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Chapter 1: Types of Cells

The major differences between Prokaryotic and Eukarotic cells are that prokaryotes don't have a nucleus and rarely have membrane bound organelles, (the only exception I have heard of is bacteria with vacuoles). The both do have DNA for genetic material, have a exterior membrane, have ribosomes, accomplish similar functions, and are very diverse. For instance, there are over 200 types of cells in the human body, that very greatly in size, shape, and function.


Prokaryotes are cells without a nucleus. They have genetic materials but are not enclosed within a membrane. These include bacteria and cyanophytes. The genetic material is a single circular DNA and is contained in the cytoplasm, since there is no nucleus. Recombination happens through transfers of plasmids (short circles of DNA that pass from one bacterium to another). They do not engulf solids nor do they have centrioles or asters. There are pictures of 2 prokaryotes below. Prokaryotes have a cell wall made up of peptidoglycan.


These are cells with a nucleus, this is where the genetic material is surrounded by a membrane much like the cells membrane. Eucaryotic cells are found in humans and other multicellular organisms (plants and animals) also algae, protazoa. They have both a cellular membrane and a nuclear membrane, also the genetic material forms multiple chromosomes, that is linear and complexed with proteins that help it 'pack' and is involved in regulation.

Eukaryotes are composed of both plant and animal cells. Plants vary from animal cells in that they have large vacuoles, cell wall, chloroplasts, and a lack of lysosomes, centrioles, pseudopods, and flagella or cilia. Animal cells do not have the chloroplasts, and may or may not have cilia, pseudopods or flagella, depending on the type of cell.

A eukaryote (/juːˈkæri.t/ yoo-KARR-ee-oht) is any organism whose cells contain a nucleus and other structures (organelles) enclosed within membranes. Eukaryotes are formally the taxon Eukarya or Eukaryota. The defining membrane-bound structure that sets eukaryotic cells apart from prokaryotic cells is the nucleus, or nuclear envelope, within which the genetic material is contained. [3][4][5] The presence of a nucleus gives eukaryotes their name, which comes from the Greek ευ (eu, "well") and κάρυον (karyon, "nut" or "kernel"). [6] Most eukaryotic cells also contain other membrane-bound organelles such as mitochondria or the Golgi apparatus. In addition, plants and algae contain chloroplasts. Many unicellular organisms are eukaryotes, such as protozoa. All multicellular organisms are eukaryotes, including animals, plants and fungi.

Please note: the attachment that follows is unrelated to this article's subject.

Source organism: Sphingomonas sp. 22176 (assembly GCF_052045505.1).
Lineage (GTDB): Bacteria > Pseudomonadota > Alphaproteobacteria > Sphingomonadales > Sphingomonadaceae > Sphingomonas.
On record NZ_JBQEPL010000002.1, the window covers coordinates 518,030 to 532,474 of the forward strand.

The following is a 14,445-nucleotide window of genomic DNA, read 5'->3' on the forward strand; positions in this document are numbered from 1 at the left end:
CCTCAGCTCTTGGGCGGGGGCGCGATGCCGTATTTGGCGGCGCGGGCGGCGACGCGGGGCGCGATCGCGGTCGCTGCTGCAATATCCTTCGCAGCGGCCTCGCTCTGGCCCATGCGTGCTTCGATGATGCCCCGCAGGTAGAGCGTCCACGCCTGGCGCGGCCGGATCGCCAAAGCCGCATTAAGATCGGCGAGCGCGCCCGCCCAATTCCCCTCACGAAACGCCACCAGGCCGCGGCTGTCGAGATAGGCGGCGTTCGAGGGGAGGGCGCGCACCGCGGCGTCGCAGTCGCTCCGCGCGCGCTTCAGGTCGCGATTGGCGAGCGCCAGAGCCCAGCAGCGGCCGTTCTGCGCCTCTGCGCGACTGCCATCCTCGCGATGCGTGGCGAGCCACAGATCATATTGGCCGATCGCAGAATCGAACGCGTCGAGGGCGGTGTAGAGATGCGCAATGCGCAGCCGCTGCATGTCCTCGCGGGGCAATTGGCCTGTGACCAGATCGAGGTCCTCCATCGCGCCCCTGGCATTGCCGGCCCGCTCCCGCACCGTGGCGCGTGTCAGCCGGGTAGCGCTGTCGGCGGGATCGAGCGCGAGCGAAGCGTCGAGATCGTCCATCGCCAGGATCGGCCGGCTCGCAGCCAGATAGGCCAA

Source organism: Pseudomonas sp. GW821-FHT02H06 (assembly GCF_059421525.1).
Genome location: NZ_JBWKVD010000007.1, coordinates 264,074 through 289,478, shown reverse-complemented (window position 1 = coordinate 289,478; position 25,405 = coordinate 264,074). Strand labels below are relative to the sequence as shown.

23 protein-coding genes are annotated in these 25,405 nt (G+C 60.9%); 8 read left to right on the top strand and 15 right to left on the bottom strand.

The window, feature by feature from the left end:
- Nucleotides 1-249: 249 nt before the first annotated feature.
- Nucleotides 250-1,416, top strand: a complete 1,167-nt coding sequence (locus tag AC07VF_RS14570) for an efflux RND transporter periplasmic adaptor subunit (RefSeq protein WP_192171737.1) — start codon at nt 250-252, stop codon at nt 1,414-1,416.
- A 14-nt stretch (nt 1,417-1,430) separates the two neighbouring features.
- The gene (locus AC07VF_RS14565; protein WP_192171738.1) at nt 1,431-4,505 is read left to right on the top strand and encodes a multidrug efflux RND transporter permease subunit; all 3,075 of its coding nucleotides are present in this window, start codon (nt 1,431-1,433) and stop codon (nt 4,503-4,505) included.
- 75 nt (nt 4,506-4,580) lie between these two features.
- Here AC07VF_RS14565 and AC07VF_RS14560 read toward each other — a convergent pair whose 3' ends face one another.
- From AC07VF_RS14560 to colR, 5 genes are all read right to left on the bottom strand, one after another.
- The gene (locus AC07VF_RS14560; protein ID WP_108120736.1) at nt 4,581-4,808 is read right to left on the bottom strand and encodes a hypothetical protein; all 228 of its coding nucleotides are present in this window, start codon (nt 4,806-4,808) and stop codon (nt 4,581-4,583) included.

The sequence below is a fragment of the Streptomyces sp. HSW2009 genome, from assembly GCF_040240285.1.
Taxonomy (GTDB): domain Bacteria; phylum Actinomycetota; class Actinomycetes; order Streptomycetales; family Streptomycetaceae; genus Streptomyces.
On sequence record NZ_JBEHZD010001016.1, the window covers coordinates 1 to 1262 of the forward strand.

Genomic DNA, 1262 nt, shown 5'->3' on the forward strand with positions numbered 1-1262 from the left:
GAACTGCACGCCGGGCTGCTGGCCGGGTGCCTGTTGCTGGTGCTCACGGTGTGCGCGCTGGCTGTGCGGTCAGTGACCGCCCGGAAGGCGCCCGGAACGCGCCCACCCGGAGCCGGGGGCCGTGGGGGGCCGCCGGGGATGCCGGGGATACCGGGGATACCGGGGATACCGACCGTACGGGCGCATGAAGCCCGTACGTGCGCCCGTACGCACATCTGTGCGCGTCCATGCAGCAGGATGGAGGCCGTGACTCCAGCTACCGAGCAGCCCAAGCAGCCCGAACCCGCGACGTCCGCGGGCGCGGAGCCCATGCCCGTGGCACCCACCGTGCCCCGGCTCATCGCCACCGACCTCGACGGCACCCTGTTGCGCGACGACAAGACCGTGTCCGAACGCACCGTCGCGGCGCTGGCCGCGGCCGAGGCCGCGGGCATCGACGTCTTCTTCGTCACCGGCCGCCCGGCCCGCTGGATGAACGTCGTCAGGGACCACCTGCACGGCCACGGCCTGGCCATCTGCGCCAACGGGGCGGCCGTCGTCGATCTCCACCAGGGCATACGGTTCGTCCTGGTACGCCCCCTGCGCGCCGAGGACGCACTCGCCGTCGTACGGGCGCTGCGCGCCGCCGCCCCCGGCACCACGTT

Cell division in eukaryotes is different from that in organisms without a nucleus (Prokaryote). There are two types of division processes. In mitosis, one cell divides to produce two genetically identical cells. In meiosis, which is required in sexual reproduction, one diploid cell (having two

instances of each chromosome, one from each parent) undergoes recombination of each pair of parental chromosomes, and then two stages of cell division, resulting in four haploid cells (gametes). Each gamete has just one complement of chromosomes, each a unique mix of the corresponding pair of parental chromosomes.

The domain Eukaryota appears to be monophyletic, and so makes up one of the three domains of life. The two other domains, Bacteria and Archaea, are prokaryotes and have none of the above features. Eukaryotes represent a tiny minority of all living things; [7] even in a human body there are 10 times more microbes than human cells. [8] However, due to their much larger size, their collective worldwide biomass is estimated at about equal to that of prokaryotes. [9] Eukaryotes first developed approximately 1.62.1 billion years ago.

Cell features

Eukaryotic cells are typically much larger than those of prokaryotes. They have a variety of internal membranes and structures, called organelles, and a cytoskeleton composed of microtubules, microfilaments, and intermediate filaments, which play an important role in defining the cell's organization and shape. Eukaryotic DNA is divided into several linear bundles called chromosomes, which are separated by a microtubular spindle during nuclear division.

Internal membrane

Eukaryote cells include a variety of membrane-bound structures, collectively referred to as the endomembrane system. [10] Simple compartments, called vesicles or vacuoles, can form by budding off other membranes. Many cells ingest food and other materials through a process of endocytosis, where the outer membrane invaginates and then pinches off to form a vesicle. It is probable that most other membrane-bound organelles are ultimately derived from such vesicles.